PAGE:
Obsolete map of our cosmic neighborhood, the return address indicated on the Records is projected within the installation in front of a bench in the shape of a Apocalyptic clock. The symbolic clock offered by the Bulletin of Atomic Scientists is reset every year, representing our growing proximity to a hypothetical man-made global catastrophe expected to strike at midnight.
Finally, an in situ intervention by the artist entitled NESW serves as an allusive clue to the reading of this exhibition. Integrated into the architecture of the foundation, a functional magnetic compass is inserted into the flooring. NESW summons the cardinal directions of the Earth, aligned with unseen force fields, transforming both the exposition and Ishara into devices for planetary surveying.
Jitish Kallat: Order of magnitude will be accompanied by physical and virtual tours, educational and public programs, new text commissioned by Amal Khalaf, and artist conversations throughout the duration of the exhibition.
Exhibition logistics supported by Galerie Templon, Paris and Nature Morte, New Delhi.
Jitish Kallat was born in 1974 in Mumbai, the city where he continues to live and work. His solo museum exhibitions include such institutions as the Art Institute of Chicago (Chicago), Dr. Bhau Daji Lad Mumbai City Museum (Mumbai), Ian Potter Museum of Art (Melbourne), Frist Art Museum (Nashville ), the Art Gallery of New South Wales (Sydney) and the Philadelphia Museum of Art (Philadelphia). In 2017, the National Gallery of Modern Art (New Delhi) presented a mid-career study of his work titled Here After Here 1992-2017, curated by Catherine David. He has exhibited extensively in museums and institutions such as Tate Modern (London), Martin-Gropius-Bau (Berlin), Gallery of Modern Art (Brisbane), Kunstmuseum (Bern), Serpentine Galleries (London), Mori Art Museum (Tokyo ), BOZAR: Center for Fine Arts (Brussels), Pirelli Hangar Bicocca (Milan), Busan Museum of Art (Busan), among others. Kallat’s work has been featured in Havana Biennial, Gwangju Biennial, Asia-Pacific Triennial, Fukuoka Asian Art Triennial, Asian Art Biennial, Curitiba Biennial , the Guangzhou Triennale and the Kiev Biennale. Kallat was curator and artistic director of the 2014 Kochi-Muziris Biennale. He curated the recently completed exhibition I draw, therefore I think for the South-South Platform in 2021.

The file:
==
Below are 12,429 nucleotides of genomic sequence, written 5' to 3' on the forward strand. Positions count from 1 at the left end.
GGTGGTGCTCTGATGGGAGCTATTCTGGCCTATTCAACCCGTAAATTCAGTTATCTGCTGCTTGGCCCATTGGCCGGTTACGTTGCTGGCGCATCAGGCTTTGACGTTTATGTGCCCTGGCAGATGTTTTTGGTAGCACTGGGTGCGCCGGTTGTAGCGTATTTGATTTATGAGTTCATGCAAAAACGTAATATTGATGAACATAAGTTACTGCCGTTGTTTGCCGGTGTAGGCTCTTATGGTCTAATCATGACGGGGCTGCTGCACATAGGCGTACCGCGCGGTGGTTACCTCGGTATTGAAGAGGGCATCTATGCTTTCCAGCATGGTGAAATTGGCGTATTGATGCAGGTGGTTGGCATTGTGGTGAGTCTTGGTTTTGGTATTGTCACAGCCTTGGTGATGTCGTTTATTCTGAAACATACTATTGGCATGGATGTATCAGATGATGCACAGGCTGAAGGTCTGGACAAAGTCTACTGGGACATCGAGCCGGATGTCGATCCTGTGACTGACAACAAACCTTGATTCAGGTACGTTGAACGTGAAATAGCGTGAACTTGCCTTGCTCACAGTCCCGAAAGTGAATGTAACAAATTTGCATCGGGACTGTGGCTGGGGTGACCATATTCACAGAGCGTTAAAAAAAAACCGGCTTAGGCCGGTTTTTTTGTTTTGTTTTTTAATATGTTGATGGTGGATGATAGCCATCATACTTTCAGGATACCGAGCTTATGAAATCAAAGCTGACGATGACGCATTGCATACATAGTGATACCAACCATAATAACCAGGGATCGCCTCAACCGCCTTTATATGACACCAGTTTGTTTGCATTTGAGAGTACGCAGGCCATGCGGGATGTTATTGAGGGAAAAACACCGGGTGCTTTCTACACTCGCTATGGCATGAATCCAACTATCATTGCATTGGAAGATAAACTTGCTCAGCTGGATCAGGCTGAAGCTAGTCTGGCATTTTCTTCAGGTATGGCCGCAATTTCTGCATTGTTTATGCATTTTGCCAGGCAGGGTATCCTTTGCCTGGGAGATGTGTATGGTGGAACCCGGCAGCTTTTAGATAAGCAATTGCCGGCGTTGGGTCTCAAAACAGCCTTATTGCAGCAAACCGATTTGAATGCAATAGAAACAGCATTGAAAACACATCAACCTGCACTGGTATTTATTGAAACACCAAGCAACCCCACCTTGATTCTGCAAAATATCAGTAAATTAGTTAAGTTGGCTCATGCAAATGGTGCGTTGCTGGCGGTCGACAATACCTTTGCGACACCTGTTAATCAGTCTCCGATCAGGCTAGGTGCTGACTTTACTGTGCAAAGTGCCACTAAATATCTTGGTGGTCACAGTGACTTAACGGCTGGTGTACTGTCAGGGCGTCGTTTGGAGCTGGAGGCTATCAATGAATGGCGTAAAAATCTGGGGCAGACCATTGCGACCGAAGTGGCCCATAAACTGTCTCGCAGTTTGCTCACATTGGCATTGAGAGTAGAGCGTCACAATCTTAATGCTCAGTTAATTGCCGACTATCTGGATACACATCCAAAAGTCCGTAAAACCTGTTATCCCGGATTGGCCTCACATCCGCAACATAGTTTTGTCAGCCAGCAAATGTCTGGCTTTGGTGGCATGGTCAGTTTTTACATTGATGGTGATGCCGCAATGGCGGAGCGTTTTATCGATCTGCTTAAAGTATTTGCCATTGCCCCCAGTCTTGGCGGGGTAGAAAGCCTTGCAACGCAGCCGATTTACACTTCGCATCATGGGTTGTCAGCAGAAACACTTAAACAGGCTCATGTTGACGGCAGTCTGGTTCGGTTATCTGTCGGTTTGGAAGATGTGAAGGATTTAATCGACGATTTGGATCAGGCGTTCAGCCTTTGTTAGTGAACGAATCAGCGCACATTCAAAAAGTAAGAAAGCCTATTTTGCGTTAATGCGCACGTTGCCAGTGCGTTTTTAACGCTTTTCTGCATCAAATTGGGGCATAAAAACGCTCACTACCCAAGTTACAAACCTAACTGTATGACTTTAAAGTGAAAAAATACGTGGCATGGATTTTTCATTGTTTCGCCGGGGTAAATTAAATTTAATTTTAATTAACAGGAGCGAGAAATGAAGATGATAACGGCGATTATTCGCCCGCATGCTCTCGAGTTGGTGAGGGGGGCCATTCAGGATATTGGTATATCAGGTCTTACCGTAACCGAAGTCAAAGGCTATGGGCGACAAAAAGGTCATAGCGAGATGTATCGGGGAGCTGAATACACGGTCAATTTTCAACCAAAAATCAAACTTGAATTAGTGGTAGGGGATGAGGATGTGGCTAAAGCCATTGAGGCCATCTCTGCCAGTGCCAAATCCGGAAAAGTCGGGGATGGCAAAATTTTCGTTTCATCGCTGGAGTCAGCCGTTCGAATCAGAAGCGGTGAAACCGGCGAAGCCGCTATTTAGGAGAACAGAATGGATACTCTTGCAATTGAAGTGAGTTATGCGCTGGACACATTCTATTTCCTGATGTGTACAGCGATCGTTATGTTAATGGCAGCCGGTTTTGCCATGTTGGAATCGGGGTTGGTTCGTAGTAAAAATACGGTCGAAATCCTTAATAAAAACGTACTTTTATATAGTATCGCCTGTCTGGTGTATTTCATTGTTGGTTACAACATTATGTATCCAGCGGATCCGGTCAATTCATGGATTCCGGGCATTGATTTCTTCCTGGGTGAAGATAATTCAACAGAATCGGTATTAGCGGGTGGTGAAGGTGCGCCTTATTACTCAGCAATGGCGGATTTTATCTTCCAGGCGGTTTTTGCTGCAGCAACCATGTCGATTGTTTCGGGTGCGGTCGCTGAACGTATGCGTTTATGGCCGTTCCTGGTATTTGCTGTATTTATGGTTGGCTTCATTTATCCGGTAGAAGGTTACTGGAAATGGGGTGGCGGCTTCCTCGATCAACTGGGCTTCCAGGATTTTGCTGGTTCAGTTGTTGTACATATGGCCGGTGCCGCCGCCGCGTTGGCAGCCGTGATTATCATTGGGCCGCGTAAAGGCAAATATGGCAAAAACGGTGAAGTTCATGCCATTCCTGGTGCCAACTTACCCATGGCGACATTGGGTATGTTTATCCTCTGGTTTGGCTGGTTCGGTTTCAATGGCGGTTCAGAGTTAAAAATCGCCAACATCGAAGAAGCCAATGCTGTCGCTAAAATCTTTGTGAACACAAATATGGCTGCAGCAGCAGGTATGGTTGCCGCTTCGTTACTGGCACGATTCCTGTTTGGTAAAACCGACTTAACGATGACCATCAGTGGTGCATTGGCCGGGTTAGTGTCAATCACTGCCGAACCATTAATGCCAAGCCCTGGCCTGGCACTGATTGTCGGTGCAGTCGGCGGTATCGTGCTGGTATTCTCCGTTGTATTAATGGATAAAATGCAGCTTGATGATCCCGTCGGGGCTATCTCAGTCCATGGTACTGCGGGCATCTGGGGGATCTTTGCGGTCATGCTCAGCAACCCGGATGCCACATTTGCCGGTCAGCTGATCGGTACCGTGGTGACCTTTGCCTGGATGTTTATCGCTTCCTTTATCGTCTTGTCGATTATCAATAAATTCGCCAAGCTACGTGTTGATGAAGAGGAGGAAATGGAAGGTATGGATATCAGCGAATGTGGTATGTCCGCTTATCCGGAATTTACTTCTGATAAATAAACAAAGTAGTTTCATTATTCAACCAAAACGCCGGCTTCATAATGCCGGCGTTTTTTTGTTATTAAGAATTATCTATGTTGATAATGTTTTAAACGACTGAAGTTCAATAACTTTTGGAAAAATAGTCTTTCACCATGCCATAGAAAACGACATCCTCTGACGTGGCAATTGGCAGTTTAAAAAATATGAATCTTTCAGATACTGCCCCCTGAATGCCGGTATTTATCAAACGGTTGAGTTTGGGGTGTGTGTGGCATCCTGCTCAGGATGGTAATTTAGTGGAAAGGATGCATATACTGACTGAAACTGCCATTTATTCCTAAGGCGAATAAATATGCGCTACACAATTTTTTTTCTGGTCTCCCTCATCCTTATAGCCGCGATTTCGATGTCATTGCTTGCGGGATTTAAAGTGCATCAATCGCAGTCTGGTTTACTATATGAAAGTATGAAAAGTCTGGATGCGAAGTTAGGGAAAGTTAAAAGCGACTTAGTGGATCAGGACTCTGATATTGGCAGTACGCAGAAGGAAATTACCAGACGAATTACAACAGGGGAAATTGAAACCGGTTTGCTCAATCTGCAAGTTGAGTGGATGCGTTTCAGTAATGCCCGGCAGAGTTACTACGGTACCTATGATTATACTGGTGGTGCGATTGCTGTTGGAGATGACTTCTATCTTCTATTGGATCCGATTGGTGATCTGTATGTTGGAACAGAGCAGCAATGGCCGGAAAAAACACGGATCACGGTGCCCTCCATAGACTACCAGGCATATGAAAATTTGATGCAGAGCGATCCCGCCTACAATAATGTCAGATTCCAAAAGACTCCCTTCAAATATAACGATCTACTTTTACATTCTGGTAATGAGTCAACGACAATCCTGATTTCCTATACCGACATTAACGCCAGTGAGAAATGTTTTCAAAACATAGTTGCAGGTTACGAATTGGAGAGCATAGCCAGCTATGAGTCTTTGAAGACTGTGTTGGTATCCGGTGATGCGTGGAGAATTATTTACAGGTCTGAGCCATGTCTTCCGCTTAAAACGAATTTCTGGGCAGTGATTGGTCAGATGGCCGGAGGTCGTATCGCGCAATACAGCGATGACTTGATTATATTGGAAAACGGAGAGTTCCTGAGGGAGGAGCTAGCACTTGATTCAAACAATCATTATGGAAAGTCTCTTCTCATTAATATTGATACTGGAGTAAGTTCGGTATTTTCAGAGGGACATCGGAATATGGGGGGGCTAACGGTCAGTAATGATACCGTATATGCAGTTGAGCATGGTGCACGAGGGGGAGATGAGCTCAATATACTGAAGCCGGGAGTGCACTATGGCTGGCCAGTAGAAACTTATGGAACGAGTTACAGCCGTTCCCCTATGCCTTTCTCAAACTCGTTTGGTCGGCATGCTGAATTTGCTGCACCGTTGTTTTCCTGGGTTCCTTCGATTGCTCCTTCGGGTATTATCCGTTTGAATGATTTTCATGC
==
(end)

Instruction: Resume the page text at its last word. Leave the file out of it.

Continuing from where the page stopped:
Ishara Art Foundation was founded in 2019 as a non-profit organization dedicated to showcasing contemporary South Asian art. Based in Dubai, the Foundation supports emerging and established practices that advance critical dialogue and explore global interconnections. Guided by a research-driven approach, Ishara achieves its mission through exhibitions, on-site and online programs, educational initiatives, and collaborations in the UAE and abroad. The Foundation facilitates exchanges between South Asian and international artistic networks that include museums, foundations, institutions, galleries and individuals.
Ishara Art Foundation is presented in partnership with Alserkal.